I had some hint of what was working up, but on Monday I had a surprise. When the newspaper came through the door I turned at once to the back page to find Horton’s report on the game. To my amazement it wasn’t there. When I turned to the front page I found out why. It had been made the main news of the day. The headline printed right across the top of the page was: - “Was Atomic Energy Behind Amazing Cup-Tie Win?” “Is this a gag?” I muttered and started to read: - “Was the astonishing 9-1 defeat of Ramboro’ by Kingsbury Rovers due to atomic influence? Football has never known such an amazing victory. The Rovers exhibited speed, craft and precision of such bewildering perfection that their win is to-day the subject of serious discussion by scientists. “The new atomic research station is within three miles of the ground, and within recent weeks the new atomic pile has been put into operation. Is it by some force generated by the atomic pile that is responsible for the display put up by Nick Smith and his players? “In an interview Sir Henry Tuxford, chief of the establishment, admitted that this might be so. “‘The study of radio-active substances is still in its infancy,’ he said. ‘We are dealing with forces about which there is a great deal to be learned. We know that harmful effects may arise from the use of atomic piles, and against these we take precautions. But it may be possible that there are beneficial effects, and that radiations, of which at the moment we know next to nothing, are, so to speak, escaping from the atomic pile and influencing people who live in the vicinity.” “Sir Henry emphasised that this was surmise. But he admitted the possibility.” There was a lot more about it, but these were the main points. It was on Thursday of that week that the following speech made by Mr Goss-Harris, President of the Kingsbury Chamber of Commerce, was printed in the papers:- “From enquiries I have made and figures obtained this week, there is evidence that radiations from the atomic pile is influencing not only footballers, but also industrial workers in the town. ‘The managing director of the Kingsbury Weaving Company informs me that on the first three days of this week production had risen by twenty-three per cent, over the corresponding days of last week. ‘A coal ship was unloaded in seven hours at the gas works wharf as compared with the average of ten hours.
I have given you only two newspaper extracts, but believe me, I could have quoted scores. Scientists all over the country were getting hot under their collars about the subject. Meanwhile the draw for the fourth round of the cup had been made. We had a home game. Our opponents were to be Wroxford Albion, the Second Division team with a long tradition as cup fighters. But before that match came along we had two league games to play. Our Saturday’s League match was with Penstone, who lay two places below us in the table. The first thing that struck me was that I was getting astonishing demand for press tickets. On the Saturday afternoon the turnstiles worked so fast it was a wonder they did not get red-hot. Half an Hour before the kick-off we knew the gate record had been broken. Dodd paid a call on me in the dressing room just before we went out. I had never seen him so worked up. “We’ve had to close some of the gates, Nick,” he said. “Lummy, what a crowd! D’you know that when Penstone came here last season we only had seven thousand spectators.” “You can thank Sir Henry Tuxford and his atomic pile,” I said, spotting an opening. “I put it to you, Mr Dodd – don’t you think it would be a good idea now to have him on the Board? He’s known all over the country. He would give us a lot of prestige.” “We could do worse than that,” he said. I need not go into details about the game. For the first quarter of an hour there was not much in it. Penstone, a bustling side, had as much of the ball as we did. Givens, their centre-forward then put in a stinging shot that would have beaten most goalkeepers. Joe English leapt to the side, and caught the ball cleanly. He bounced it, caught it again, and ran. From the edge of the penalty-box he bowled it along the ground to Foley. The right-half square-passed to Arnold, who switched the direction of the attack again by a long lob to Brind. The winger beat the back and let Gerrity have the ball. Gerrity in turn gave it to me. I had a clear shot, and I couldn’t miss. That set the crowd roaring. We touched the form that had licked Ramboro, and pluckily as they fought Penstone did not have a chance. We won the game 9-0. When the other results came through we discovered that we were at the top of the Third Division. I was in the Board-room with the directors when we worked this out. They were all keyed up with excitement. “It’s that atomic pile that’s done it,” Brace exclaimed. “I’m sure of it,” said Cassey. “There’s no other explanation.” I caught Dodd’s eye. He took the hint. “I reckon we ought to have Sir Henry Tuxford on the board with us,” he said. A fortnight previously Brace and Cassey would have fought the idea tooth and nail, for if there had had to be an extra director they would have wanted one of their business friends. The astonishing events I have described swung them round completely. “Ay, let’s make him a director,” Brace said. “We ought to have him with us.” “Grab him before somebody else gets hold of him,” urged Cassey. I took prompt steps to get the business settled. I had the atomic pile to thank for this. But I can promise you that the sensations were not finished.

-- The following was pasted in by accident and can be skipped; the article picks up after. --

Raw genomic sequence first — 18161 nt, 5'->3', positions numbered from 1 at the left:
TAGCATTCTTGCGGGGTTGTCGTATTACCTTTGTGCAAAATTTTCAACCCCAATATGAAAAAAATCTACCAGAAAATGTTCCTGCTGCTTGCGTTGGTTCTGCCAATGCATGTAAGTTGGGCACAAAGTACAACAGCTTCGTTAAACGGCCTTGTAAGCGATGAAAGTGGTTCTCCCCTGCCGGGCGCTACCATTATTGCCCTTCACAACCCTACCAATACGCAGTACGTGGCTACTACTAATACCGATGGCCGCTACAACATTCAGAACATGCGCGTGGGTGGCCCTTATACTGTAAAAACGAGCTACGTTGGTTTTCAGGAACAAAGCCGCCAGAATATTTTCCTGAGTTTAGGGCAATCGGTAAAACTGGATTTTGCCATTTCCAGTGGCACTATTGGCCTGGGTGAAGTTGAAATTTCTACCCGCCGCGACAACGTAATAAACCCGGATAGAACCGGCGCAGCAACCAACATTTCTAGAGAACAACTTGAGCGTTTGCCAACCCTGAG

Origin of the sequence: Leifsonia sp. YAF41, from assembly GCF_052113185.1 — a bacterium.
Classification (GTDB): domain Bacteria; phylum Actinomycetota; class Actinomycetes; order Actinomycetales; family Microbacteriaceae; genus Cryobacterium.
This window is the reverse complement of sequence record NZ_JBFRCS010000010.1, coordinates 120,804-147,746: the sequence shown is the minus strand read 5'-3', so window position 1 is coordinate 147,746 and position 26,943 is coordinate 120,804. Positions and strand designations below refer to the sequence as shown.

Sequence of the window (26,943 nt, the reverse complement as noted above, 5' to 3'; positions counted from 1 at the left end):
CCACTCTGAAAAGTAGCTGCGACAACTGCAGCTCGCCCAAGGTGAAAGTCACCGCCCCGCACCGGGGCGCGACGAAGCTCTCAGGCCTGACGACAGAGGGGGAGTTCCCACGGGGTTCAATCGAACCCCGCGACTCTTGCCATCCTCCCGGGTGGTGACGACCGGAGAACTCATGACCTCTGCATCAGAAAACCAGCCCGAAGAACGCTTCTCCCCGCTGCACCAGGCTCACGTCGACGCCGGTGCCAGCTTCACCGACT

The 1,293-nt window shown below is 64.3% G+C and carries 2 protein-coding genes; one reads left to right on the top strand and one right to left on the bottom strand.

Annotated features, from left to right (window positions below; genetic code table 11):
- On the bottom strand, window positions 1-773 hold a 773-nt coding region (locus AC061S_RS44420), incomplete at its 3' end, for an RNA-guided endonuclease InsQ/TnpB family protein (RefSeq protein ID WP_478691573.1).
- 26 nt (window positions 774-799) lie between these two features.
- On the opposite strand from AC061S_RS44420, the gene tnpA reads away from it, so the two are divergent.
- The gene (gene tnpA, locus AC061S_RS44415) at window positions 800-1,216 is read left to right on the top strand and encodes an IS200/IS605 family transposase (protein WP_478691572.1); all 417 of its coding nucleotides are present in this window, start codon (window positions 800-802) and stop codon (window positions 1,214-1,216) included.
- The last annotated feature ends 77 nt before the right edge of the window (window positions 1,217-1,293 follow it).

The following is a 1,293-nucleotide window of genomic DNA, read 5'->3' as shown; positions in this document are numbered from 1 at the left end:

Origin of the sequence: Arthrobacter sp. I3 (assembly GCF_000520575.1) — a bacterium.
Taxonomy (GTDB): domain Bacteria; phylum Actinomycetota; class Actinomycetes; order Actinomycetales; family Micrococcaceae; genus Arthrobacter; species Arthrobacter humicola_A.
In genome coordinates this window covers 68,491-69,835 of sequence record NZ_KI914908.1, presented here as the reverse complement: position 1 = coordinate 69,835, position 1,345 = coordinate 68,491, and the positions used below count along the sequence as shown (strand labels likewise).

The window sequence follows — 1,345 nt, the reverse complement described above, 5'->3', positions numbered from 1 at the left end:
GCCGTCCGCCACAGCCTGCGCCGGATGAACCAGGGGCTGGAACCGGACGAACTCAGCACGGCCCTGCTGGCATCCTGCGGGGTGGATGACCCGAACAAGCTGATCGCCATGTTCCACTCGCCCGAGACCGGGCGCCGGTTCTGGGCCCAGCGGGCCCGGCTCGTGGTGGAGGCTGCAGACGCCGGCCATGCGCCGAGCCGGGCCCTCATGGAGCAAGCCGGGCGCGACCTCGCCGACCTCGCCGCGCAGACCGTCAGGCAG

It’s Goals that Count 27 episodes appeared in The Rover issues 1119 - 1145 (1945 - 1946)
It’s Goals that Count 8 episodes appeared in The Rover issues 1158 - 1165 (1947)
It’s Goals that Count 24 episodes appeared in The Rover issues 1180 - 1203 (1947 - 1948)
Football is my Job 24 episodes appeared in The Rover issues 1218 - 1241 (1948)
Nick Smith’s Ragged Rovers 5 episodes appeared in The Rover issues 1260 - 1264 (1949)
Nick Smith’s Rovers 1 episode appeared in The Rover issues 1265 (1949)
Nick Smith Builds a Team 20 episodes appeared in The Rover issues 1266 - 1285 (1949 - 1950)
It’s Goals that Count 10 episodes appeared in The Rover issues 1286 - 1295 (1950)
It’s Teamwork that Count 6 episodes appeared in The Rover issues 1316 - 1321 (1950)
It’s Teamwork that Count 10 episodes appeared in The Rover issues 1341 - 1350 (1951)
It’s Goals that Count 15 episodes appeared in The Rover issues 1365 - 1379 (1951)
It’s Goals that Count 14 episodes appeared in The Rover issues 1390 - 1403 (1952)
All Over the World It’s Goals that Count 15 episodes appeared in The Rover issues 1677 - 1691 (1957)
The above list has not included the various repeats.
© D. C. Thomson & Co Ltd
Vic Whittle 2004